6. In the new programs, there is extremely little reliable information on the place of women in Islam. The understanding of jihad is completely lacking. Islam is presented in an idealized form. On the contrary, Christianity over the centuries, according to the program, has created a mechanism for the oppression and humiliation of women. Self-criticism is being forced upon us Christians, along with the search for truth about who we were and how we have conducted ourselves with women, but this search for the truth is not required for those practicing Judaism, Islam, Hinduism, or Buddhism. Representatives of other religions must not be offended. We know that the history of Christianity has its black pages, and we mustn’t be silent about them. But we are against double standards. Thus, on various websites on the Internet the Iranian film, “Persepolis” is being offered, which is scandalous from the point of view of those who created those programs. This film could describe to the students the real condition of women in a real Muslim society. If only we do not want to live in it.
7. In the lyceum programs of September and June there are no changes, including lexical changes. Because the children in the lyceum are older and much more mature than the gymnasium students, a conceptual approach is a good choice. The problem consists in the fact that when children who began their studies in the younger classes with confusing religious studies reach lyceum, none will know what their foundations are, and so further study can produce even greater confusion. In Greece, no evaluations were ever made of the former programs that have been replaced. This gives the authors of the new programs the assurance that the old programs were unsuccessful or relied upon outdated methods. But there are no data.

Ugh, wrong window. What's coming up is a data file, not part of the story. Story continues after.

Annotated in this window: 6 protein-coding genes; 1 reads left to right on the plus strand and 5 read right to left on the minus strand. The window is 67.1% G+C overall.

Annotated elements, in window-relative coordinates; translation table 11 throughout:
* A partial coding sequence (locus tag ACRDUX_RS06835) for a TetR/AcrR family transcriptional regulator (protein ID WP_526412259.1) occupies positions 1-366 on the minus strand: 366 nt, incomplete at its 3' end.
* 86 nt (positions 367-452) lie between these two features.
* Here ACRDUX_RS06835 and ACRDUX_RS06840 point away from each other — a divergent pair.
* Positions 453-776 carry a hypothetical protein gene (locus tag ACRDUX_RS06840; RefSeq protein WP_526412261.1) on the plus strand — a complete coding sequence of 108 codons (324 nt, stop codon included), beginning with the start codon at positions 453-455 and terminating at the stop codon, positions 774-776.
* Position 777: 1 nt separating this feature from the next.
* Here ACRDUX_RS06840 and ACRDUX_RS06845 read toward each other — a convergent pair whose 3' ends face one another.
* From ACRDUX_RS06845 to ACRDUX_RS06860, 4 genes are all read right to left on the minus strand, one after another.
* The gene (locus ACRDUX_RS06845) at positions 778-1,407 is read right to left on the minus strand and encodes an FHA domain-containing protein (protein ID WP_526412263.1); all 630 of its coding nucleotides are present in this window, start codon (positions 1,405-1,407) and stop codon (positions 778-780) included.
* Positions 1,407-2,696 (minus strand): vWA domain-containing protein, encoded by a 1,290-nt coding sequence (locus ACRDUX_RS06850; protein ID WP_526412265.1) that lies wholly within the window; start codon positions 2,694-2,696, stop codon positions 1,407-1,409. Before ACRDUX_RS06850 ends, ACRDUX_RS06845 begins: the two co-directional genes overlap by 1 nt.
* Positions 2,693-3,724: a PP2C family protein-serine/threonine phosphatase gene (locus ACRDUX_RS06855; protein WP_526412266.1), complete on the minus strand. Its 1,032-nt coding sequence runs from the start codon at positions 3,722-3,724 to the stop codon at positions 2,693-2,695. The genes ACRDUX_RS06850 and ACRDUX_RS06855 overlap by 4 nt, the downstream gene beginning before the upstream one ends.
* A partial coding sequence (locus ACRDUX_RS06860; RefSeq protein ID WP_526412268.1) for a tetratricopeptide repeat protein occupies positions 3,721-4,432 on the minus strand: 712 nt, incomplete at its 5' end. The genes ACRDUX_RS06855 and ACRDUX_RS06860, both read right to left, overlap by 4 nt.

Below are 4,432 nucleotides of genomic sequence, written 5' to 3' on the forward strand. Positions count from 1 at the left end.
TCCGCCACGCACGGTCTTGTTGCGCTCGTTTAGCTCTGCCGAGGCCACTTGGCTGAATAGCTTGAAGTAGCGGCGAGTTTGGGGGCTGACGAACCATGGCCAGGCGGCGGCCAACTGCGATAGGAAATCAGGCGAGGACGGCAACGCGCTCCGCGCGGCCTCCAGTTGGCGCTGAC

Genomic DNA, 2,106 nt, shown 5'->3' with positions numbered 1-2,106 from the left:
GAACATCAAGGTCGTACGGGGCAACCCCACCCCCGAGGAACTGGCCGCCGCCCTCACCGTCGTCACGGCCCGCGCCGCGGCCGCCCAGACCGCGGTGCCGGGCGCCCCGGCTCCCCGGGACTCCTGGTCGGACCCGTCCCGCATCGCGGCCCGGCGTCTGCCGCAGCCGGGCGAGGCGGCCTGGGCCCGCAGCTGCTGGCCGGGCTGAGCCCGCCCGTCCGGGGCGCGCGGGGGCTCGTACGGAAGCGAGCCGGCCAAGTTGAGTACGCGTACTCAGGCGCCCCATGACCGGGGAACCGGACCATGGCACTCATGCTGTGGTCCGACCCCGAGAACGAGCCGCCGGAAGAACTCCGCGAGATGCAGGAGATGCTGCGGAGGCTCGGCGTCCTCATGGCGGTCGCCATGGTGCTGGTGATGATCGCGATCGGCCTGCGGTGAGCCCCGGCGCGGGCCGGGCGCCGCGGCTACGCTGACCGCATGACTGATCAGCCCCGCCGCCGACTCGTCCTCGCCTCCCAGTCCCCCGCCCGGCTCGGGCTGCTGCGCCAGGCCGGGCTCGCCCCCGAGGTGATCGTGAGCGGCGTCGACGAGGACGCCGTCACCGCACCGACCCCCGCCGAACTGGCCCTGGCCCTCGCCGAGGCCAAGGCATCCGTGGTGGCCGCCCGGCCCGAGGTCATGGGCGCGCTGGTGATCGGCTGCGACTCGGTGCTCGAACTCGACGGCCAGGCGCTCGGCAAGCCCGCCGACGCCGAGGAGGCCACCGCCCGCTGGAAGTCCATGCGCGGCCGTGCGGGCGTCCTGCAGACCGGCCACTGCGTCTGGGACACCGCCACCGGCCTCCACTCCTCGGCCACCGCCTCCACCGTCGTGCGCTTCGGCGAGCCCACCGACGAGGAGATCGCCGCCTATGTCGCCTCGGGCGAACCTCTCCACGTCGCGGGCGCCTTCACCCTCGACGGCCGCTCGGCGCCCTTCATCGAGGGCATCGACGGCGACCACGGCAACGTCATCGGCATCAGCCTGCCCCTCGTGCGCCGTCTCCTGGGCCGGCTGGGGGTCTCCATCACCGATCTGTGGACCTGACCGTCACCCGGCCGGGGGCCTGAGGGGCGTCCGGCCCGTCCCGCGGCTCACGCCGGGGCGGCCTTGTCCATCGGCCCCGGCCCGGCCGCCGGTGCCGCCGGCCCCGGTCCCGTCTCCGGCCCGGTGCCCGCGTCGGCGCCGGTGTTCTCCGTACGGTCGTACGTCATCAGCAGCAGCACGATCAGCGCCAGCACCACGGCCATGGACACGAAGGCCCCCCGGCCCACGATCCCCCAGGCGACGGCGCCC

8. The institute of educational policy announced the release in September of vast supplementary materials for the teachers, which evoked a wave of reaction in certain places due to the absence of any explanation of how to unite the programs with these materials. It would be desirable for the final formulation of the programs to take into consideration suggestions and criticism. If we see that the programs themselves have not changed in any way, it means that the prognosis also for the supplementary materials are just as unconsoling. In the gymnasium and the lyceum, the personality of the teacher-theologian unquestionably has decisive significance, inasmuch as it can choose separate elements of the programs and build a concept of the lesson. We are changing over to a “happy anarchy” in which each person chooses what he wants, and teaches what he wants.